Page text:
Silene scouleri

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  • Scientific Name: Silene scouleri subsp. hallii
  • Family: Caryophyllaceae
  • Common Names: Scouler's campion, Scouler's catchfly, wild pink, silene
  • Previous Names/Misapplications:
  • Codon: SILSCO
Silene scouleri
Photo Credit Rod Gilbert


Silene scouleri
Scientific classification
Kingdom: Plantae
Subkingdom: Tracheobionta
Phylum: Spermatophyta
Subphylum: Magnoliophyta
Class: Magnoliopsida
Subclass: Caryophyllidae
Order: Caryophyllaceae
Family: Caryophyllaceae
Genus: Silene L.
Species: Silene scouleri Hook
Subspecies: S. scouleri subsp. scouleri


Erect perennial herb, several stemmed, up to 8 dm tall.

Leaves: Leaves opposite, numerous, the basal slender-petiolate, the blades oblanceolate, up to 15 cm. long and 3 cm. wide; cauline leaves 2-8 pairs, reduced gradually upward, becoming sessile above.

Flowers: Flowers numerous, the inflorescence narrow and elongate, consisting of a series of small, congested, lateral cymes; calyx broadly tubular, 5-lobed, 10-18 mm. long; corolla greenish-white to purplish, the claw of the petal 7-16 mm. long, the blade flaring, 4-8 mm. long, from bi-lobed to nearly equally 4-lobed, with 2 appendages at the base, 1-3 mm. long; ovary with a stalk 3-6 mm. long, puberulent to woolly; stamens 10; styles 3.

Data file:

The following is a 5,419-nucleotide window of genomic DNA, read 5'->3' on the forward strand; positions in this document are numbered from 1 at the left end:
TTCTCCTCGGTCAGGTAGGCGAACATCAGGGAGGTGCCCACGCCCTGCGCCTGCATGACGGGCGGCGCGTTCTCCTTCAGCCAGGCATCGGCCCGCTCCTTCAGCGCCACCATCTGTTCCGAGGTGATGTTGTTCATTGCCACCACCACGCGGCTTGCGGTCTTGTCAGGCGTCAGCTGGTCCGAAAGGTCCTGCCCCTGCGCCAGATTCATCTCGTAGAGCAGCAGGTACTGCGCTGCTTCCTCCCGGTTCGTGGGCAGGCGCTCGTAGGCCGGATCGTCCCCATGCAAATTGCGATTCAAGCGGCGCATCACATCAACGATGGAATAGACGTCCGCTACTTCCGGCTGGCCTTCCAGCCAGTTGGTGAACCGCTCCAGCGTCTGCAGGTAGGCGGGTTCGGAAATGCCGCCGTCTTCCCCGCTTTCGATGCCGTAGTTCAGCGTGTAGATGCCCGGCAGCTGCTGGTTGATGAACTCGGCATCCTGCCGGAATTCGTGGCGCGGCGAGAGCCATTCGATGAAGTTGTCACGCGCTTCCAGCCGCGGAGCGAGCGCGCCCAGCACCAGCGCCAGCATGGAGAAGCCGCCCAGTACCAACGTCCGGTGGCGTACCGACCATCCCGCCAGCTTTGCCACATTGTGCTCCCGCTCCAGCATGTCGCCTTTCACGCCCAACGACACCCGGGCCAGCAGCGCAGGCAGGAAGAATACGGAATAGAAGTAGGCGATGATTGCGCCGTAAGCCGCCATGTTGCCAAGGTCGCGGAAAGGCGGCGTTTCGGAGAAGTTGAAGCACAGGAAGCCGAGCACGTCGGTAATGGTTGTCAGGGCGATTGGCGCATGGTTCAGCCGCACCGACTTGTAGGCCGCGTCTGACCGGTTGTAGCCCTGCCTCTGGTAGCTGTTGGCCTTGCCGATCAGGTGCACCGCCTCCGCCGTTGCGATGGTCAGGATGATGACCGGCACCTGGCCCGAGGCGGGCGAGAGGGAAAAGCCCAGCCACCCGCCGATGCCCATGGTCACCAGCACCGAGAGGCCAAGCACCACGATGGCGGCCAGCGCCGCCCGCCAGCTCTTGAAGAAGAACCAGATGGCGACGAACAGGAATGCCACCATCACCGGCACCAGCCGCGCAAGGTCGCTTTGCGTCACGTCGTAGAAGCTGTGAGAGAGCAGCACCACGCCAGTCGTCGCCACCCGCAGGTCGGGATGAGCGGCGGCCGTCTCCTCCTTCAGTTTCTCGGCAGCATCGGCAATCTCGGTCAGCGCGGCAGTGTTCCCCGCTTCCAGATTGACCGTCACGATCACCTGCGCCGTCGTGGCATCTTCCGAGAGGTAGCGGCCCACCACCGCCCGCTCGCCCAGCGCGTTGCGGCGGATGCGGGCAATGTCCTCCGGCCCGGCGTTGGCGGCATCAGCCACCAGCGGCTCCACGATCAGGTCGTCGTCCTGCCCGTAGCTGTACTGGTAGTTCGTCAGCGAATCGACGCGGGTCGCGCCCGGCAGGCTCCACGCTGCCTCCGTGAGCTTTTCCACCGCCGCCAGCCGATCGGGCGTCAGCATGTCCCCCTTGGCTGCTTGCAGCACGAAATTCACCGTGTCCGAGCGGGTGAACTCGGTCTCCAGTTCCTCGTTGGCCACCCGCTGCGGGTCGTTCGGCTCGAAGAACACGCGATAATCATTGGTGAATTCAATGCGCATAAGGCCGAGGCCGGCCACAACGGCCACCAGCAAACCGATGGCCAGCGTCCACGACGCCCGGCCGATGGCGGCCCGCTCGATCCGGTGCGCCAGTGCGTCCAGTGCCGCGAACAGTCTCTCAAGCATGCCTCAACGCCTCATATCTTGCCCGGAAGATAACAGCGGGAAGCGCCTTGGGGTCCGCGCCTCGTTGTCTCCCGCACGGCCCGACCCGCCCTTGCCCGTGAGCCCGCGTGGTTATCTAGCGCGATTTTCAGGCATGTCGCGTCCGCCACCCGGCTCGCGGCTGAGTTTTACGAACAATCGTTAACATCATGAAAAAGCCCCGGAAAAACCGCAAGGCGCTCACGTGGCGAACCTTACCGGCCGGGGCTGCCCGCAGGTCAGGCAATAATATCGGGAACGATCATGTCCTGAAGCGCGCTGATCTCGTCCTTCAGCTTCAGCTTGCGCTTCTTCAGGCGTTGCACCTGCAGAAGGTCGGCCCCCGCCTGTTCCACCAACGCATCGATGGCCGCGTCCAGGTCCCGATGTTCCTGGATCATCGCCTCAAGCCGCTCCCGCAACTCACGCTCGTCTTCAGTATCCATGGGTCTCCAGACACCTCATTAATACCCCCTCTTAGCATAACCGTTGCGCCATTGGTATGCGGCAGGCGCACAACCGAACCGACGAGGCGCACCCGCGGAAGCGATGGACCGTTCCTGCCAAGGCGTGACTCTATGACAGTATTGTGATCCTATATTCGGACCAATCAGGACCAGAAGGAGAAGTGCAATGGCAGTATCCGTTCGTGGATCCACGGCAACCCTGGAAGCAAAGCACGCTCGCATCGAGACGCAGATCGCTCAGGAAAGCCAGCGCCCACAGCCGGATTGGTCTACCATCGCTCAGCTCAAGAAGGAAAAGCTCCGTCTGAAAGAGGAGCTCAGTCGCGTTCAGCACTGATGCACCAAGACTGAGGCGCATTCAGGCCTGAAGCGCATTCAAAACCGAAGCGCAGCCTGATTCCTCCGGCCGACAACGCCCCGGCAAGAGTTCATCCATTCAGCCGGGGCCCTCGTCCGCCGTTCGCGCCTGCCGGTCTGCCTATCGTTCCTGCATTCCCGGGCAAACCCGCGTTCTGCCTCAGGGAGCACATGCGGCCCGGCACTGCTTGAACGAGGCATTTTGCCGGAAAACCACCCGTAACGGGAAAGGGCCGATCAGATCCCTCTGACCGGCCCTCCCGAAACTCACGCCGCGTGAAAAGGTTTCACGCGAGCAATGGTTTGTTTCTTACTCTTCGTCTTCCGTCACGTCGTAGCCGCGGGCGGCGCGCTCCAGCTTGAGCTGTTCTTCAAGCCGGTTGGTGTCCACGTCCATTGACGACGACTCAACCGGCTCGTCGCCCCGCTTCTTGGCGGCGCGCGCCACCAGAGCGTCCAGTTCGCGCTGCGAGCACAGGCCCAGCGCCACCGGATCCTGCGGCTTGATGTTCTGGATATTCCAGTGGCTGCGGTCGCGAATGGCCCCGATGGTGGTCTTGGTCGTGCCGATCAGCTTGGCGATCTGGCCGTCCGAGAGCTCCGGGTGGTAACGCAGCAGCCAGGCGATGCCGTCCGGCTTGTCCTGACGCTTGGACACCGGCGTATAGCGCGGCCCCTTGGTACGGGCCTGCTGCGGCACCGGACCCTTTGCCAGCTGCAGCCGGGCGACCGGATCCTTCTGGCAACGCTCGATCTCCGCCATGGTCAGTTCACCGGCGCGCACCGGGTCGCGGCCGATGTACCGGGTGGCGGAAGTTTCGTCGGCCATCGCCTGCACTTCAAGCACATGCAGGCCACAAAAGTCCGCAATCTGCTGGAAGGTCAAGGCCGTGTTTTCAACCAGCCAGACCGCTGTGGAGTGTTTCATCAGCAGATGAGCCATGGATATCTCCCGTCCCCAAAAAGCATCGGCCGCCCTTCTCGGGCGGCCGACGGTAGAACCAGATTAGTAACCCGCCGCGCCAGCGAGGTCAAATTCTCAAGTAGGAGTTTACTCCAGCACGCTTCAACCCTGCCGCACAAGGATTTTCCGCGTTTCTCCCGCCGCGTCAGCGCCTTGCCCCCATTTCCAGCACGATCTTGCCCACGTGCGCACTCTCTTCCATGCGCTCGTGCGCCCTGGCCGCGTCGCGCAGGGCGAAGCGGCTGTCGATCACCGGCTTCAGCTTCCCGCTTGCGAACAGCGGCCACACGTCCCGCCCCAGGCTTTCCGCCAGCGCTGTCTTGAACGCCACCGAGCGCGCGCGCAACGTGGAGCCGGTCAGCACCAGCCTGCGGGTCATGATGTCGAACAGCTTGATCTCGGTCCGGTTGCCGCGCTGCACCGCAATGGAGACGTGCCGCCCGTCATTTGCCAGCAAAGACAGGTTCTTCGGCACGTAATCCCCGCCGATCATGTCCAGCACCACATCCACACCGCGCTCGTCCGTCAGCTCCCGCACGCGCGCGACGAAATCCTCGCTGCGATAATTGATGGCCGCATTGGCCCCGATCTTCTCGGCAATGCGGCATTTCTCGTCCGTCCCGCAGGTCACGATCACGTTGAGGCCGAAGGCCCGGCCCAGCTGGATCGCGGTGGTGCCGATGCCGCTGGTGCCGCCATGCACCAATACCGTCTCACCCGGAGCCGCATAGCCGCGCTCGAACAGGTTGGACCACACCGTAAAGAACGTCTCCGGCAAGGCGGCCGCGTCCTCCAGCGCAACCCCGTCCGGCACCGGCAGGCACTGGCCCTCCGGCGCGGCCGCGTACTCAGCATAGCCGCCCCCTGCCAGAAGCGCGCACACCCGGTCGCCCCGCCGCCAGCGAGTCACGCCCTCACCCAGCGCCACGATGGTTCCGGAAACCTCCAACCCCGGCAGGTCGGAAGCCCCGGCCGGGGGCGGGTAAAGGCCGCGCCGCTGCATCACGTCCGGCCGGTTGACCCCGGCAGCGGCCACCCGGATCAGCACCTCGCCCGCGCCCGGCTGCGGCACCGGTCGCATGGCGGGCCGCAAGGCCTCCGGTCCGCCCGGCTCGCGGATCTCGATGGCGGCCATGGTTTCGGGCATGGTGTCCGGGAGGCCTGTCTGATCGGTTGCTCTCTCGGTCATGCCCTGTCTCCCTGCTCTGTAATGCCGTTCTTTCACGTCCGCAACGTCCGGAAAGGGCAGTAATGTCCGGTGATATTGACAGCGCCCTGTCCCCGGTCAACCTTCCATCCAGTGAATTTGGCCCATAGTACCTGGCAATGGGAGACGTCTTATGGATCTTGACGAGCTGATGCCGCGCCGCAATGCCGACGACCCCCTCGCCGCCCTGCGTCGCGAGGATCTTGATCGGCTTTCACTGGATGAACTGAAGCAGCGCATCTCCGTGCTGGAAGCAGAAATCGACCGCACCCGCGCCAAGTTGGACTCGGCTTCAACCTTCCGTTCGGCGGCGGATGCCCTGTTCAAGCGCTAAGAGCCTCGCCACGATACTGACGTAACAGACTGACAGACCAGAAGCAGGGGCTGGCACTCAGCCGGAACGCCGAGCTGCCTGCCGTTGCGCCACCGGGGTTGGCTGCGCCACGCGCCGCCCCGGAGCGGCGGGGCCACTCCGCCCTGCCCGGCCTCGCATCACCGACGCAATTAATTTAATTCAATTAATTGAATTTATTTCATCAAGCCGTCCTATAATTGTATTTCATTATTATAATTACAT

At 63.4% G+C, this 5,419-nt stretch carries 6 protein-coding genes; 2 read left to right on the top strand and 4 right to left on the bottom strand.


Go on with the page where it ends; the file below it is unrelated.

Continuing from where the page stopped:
Fruits: Capsule 1-celled.[1]

Bloom Period

June - August [1]


S. scouleri subsp. scouleri grows in west Cascades, B.C. to California, transitional to S. scouleri subsp. scouleri in the east Cascades in Washington and Oregon.[2]


Prairies and open forest, low to moderate elevations [1]


First Nations

Nɨwɨ medicine, a warm infusion of pounded plant used as an emetic for stomach pain.[3]


Store seeds in refrigerator. Time to germination: 7 days. High percentage germination recorded. [4]

Photo Gallery


  1. 1.0 1.1 1.2 WTU Herbarium, Burke Museum, & University of Washington. Retrieved from
  2. Hitchcock, C. L., Cronquist, A., Giblin, D., & Legler, B. et al. (2018). Flora of the Pacific Northwest: an illustrated manual. Seattle: University of Washington Press.
  3. Native American Ethnobotany Database. Retrieved from
  4. Butler, Jennifer; Frieswyk, Christin. 2001. Propagation protocol for production of Silene scouleri seeds; USDI NPS - Rocky Mountain National Park, Estes Park, Colorado. In: Native Plant Network. URL: (accessed 14 May 2012). Moscow (ID): University of Idaho, College of Natural Resources, Forest Research Nursery.